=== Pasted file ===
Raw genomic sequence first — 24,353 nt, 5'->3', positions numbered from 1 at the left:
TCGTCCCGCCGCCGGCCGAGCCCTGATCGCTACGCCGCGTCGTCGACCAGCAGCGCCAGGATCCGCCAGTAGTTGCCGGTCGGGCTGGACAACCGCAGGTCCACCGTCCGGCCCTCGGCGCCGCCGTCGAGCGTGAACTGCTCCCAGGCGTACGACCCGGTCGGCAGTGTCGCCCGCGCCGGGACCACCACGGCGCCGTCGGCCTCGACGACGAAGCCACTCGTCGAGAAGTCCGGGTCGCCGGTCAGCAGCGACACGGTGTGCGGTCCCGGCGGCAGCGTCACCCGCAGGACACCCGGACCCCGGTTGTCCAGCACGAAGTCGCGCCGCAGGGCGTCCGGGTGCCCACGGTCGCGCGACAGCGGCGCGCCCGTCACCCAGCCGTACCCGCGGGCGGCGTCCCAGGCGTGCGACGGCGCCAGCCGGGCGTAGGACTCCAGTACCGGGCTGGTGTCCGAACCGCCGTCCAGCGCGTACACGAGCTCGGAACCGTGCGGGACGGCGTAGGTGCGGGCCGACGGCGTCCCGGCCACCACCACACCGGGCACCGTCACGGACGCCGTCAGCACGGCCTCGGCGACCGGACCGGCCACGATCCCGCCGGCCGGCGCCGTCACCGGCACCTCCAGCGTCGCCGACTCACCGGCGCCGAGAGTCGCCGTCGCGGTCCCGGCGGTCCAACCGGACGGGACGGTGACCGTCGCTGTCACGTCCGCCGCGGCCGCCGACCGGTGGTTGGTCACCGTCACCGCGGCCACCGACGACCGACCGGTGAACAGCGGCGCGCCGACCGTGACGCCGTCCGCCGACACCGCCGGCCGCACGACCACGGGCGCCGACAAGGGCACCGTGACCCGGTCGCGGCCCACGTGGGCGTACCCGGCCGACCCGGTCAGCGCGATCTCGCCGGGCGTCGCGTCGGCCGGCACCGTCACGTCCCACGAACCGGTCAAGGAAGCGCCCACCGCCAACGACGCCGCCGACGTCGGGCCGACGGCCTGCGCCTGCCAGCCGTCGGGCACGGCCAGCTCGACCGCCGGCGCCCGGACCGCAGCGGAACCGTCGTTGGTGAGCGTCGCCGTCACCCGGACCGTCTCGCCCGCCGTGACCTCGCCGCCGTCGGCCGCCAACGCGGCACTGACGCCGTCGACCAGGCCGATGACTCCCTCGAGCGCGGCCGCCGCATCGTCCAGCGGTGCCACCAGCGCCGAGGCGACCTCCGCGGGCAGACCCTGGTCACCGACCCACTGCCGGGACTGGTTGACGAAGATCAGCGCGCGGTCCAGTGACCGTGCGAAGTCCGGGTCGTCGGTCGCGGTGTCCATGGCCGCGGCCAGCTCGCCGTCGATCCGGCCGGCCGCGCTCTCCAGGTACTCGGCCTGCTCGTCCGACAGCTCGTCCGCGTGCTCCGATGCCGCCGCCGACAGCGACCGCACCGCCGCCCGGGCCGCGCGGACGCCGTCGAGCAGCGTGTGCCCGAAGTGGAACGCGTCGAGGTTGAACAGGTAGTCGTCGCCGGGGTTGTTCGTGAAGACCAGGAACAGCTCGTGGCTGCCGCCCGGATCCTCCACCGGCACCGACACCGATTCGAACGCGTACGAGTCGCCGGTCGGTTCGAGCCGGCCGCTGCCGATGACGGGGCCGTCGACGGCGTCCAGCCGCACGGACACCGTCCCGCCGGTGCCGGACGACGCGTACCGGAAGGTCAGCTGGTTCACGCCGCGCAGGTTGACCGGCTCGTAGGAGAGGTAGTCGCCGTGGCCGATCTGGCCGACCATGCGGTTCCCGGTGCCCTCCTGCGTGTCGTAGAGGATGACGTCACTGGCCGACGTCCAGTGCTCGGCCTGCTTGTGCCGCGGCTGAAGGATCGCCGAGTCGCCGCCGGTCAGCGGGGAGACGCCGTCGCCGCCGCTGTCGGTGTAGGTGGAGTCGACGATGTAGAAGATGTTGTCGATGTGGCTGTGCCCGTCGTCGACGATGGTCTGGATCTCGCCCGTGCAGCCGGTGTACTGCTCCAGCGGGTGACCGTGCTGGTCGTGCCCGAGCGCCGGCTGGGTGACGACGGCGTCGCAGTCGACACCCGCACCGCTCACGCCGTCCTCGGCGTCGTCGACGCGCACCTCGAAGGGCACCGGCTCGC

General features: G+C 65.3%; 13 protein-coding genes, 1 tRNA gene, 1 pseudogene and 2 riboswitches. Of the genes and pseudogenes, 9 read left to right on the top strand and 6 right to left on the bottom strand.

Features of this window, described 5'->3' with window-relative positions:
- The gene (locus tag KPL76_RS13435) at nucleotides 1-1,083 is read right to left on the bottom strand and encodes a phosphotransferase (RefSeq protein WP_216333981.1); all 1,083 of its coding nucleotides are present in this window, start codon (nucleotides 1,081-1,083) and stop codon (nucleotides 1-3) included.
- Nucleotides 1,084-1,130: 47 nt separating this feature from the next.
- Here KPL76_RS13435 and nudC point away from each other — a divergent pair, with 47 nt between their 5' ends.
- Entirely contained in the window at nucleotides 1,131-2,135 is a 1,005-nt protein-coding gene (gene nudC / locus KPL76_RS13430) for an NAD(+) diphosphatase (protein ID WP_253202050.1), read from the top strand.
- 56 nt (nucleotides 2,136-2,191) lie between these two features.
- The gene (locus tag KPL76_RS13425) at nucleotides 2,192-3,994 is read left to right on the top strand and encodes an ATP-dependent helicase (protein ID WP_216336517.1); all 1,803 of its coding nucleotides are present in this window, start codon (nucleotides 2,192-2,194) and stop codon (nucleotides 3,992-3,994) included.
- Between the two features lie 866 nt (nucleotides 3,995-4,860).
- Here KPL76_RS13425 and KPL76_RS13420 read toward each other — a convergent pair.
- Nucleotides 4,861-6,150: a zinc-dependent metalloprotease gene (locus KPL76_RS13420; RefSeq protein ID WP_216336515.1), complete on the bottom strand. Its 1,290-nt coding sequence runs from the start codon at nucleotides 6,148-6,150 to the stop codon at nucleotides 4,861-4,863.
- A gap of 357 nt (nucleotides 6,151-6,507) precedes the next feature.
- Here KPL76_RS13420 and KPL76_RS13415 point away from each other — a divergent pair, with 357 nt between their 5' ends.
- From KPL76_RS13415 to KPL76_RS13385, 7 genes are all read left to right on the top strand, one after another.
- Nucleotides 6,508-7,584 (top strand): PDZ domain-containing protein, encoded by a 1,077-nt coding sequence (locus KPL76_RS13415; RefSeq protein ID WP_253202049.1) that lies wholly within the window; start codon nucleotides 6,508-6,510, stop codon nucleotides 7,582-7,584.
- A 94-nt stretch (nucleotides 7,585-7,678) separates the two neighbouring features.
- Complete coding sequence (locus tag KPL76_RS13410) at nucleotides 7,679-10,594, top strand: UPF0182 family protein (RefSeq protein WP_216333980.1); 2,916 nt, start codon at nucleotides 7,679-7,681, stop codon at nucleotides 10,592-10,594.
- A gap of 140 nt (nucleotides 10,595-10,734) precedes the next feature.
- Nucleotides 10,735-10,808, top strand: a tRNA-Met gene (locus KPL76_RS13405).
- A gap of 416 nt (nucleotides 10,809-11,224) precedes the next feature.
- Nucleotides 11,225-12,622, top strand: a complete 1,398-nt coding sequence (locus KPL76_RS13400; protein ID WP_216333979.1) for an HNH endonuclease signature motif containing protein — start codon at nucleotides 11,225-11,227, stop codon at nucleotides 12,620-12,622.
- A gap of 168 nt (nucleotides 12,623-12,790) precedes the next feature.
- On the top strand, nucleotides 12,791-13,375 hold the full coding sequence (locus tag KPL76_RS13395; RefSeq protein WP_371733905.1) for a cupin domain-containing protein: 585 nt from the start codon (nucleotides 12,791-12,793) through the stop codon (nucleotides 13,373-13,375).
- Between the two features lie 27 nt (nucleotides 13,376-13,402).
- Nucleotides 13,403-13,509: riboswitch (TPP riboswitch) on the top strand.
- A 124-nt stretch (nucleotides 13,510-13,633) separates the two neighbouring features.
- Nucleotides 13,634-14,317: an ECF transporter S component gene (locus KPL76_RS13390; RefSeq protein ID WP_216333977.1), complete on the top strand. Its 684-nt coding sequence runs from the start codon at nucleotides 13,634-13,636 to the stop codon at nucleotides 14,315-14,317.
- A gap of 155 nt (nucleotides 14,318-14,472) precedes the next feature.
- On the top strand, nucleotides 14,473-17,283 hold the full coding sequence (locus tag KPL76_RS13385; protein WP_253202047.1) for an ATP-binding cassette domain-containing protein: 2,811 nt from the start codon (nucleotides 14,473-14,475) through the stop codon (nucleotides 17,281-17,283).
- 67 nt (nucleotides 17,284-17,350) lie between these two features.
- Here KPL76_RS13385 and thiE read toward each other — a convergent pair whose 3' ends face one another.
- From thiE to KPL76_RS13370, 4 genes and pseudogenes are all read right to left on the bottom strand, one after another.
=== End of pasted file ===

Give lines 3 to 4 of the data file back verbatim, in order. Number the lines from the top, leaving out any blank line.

General features: G+C 65.3%; 13 protein-coding genes, 1 tRNA gene, 1 pseudogene and 2 riboswitches. Of the genes and pseudogenes, 9 read left to right on the top strand and 6 right to left on the bottom strand.

Features of this window, described 5'->3' with window-relative positions: